The merchant tells Isaac that each vase is labeled inaccurately. The merchant suggests that they take turns drawing pearls from the vases in an effort to correctly re-label them.

As a reward for faithful service he tells Isaac that if he can identify how to correctly label each vase first – he can keep any pearls he has drawn. However if the merchant can correctly re-label the jars first Isaac has to return any pearls he has drawn.

The merchant offers Isaac the chance to draw first, should he accept?

# Correction – find missing / extra element in set of values 1..(N-1)

So I already noted this correction in the previous post – but this is what they find a repeated / missing element in a collection of values from 1…N-1 should have looked like.

Just writing this problem down is making me realize how much I have forgotten. Time to crack open the books. I mean I even forgot my notation for mapping into a set with conditions!

# Up and Down

This is another one from hard to solve brain teasers. It is just another algebra story problem that I have no idea why the included in the book. You just write down what they tell you as equations and end up with two linear equations with two unknowns – so it is fairly straightforward to solve . I do like the way they present the information here as it acts as a good example problem for introducing the idea of graphing or drawing a problem in order help set up equations to solve it.

It would still be a fairly simple problem to solve, but making the problem 3 equations in two unknowns, and using the extra information to nail one of several solutions might make it more fun. So one like this should go in the book.

# Irregular Circuit

So this was problem 5 from hard to solve brain teasers. I am working through the book and this problem is representative of about 60-70% of the problems which are just annoying. This would not be a hard problem in a 6th or 7th grade algebra course. I am fairly sure the book is targeted at adults – so are these problems hard because you are supposed to not remember junior high? Ugh.

The problem:

“Two cars start from point A at the same time and drive around a circuit more than one mile in length. While they are driving laps around the circuit, each car must maintain a steady speed. SInce one car is faster than the other, one car will pass the other at certain points. The first pass occurs 150 yards from point A.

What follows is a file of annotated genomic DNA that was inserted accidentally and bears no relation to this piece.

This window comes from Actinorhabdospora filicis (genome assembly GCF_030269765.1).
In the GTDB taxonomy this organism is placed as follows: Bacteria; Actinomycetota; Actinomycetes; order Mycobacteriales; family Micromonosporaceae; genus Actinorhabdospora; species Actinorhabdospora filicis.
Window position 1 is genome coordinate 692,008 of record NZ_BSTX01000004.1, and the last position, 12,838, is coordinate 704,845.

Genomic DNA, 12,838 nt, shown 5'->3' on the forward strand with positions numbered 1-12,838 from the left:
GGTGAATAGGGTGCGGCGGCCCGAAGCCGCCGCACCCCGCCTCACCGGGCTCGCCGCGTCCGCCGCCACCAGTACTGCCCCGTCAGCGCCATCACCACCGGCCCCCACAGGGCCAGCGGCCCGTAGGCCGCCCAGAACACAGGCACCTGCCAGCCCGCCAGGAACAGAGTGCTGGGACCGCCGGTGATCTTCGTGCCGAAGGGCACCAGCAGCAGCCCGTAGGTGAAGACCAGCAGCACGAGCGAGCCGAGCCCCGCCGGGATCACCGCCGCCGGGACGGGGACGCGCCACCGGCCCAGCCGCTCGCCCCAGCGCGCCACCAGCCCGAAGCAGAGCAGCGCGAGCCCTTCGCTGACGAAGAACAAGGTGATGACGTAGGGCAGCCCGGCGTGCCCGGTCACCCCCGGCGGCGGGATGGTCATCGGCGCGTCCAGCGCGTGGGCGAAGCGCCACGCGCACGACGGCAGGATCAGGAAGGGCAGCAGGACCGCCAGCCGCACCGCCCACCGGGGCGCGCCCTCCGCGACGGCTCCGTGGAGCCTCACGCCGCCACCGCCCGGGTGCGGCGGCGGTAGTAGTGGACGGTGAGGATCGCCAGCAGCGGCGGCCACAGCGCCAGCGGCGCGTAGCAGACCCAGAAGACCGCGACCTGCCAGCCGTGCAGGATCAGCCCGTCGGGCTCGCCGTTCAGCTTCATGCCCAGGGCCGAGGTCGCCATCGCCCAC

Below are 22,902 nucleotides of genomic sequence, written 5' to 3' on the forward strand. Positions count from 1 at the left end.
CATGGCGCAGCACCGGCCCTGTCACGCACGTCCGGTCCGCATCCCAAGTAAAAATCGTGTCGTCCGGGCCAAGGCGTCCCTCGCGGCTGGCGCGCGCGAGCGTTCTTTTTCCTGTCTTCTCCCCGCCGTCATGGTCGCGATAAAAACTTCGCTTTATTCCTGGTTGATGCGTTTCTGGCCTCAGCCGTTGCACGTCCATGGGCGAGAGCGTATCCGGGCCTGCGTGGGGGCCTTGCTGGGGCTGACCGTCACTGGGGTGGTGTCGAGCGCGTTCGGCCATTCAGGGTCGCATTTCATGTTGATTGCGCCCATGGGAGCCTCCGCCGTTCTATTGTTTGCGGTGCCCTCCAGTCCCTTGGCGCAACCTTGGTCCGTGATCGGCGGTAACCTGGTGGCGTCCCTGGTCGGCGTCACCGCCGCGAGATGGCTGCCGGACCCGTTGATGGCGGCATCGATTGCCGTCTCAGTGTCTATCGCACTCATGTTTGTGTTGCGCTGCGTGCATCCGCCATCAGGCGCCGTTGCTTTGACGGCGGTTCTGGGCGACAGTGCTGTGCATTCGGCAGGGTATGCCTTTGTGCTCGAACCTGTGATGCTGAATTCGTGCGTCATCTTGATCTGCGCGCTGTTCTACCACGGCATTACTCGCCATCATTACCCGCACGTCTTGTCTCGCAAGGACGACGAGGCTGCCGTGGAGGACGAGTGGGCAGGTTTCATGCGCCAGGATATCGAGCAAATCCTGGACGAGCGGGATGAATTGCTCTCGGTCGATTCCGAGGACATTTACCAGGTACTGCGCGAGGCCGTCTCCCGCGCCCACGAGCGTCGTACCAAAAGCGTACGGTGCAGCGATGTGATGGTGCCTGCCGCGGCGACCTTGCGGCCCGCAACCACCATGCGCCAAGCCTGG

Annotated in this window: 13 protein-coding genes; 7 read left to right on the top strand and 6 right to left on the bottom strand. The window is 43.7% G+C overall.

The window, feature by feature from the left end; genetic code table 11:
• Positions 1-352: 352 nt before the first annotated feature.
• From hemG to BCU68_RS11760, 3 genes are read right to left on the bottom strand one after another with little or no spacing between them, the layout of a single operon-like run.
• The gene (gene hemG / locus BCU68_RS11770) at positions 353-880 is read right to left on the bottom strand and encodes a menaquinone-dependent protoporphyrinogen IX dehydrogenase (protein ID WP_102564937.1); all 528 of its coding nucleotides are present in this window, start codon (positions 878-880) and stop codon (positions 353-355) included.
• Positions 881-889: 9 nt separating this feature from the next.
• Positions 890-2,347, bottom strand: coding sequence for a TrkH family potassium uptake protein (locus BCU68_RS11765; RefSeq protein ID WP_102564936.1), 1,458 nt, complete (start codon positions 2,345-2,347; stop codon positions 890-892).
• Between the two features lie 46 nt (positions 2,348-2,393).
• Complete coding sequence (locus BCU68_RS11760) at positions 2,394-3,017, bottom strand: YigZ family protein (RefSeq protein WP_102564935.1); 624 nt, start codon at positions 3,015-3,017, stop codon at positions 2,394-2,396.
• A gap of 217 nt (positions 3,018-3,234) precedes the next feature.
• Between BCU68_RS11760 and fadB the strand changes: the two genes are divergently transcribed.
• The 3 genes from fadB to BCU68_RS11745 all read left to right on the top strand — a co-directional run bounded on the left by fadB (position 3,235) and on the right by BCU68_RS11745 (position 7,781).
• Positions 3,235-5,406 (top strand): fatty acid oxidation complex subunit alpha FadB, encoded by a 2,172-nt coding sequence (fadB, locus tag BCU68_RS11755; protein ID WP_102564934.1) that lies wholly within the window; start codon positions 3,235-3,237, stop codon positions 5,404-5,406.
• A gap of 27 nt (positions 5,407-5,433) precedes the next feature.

At what distance from A will one car pass the other again?”

The thing I don’t like about this problem is it really is just a story problem where you just get the answer reading it. How? Because the problem lacks enough information to have any other way to set it up. You either get that starting at 0 and ending at A away from 0 means the second pass will be 2A away from the origin as long as the track is longer than 4A in length.

This could be turned into an interesting problem if the speed around the track was not constant in such a way that for the Nth lap A would be in the lead, for the Mth B would be in the lead. Then knowing who wins the race would require knowing the track length. If that was not given but was instead easily calculable the way to solve the problem would not jump out so much. I will have to try and write up a version like that for the book.

Update: Interesting – the problem directly before this one in the book is the same problem class I was proposing to modify this too. I wonder if the author was thinking that when clustering these problems of if that was just on my mind since I just solved that problem two hours ago or so. Huh.

# Is this useful to know?

So after that last problem I got to thinking that the area between a circle and its bounding or contained square would be potentially useful to know. Really. It just seemed cool. Only problem is that every use for it I could think of I could think of other ways to get there. Grrrr. Is this really cool – or is it the mathematical equivalent of carrying around a small dog in a shoulder bag?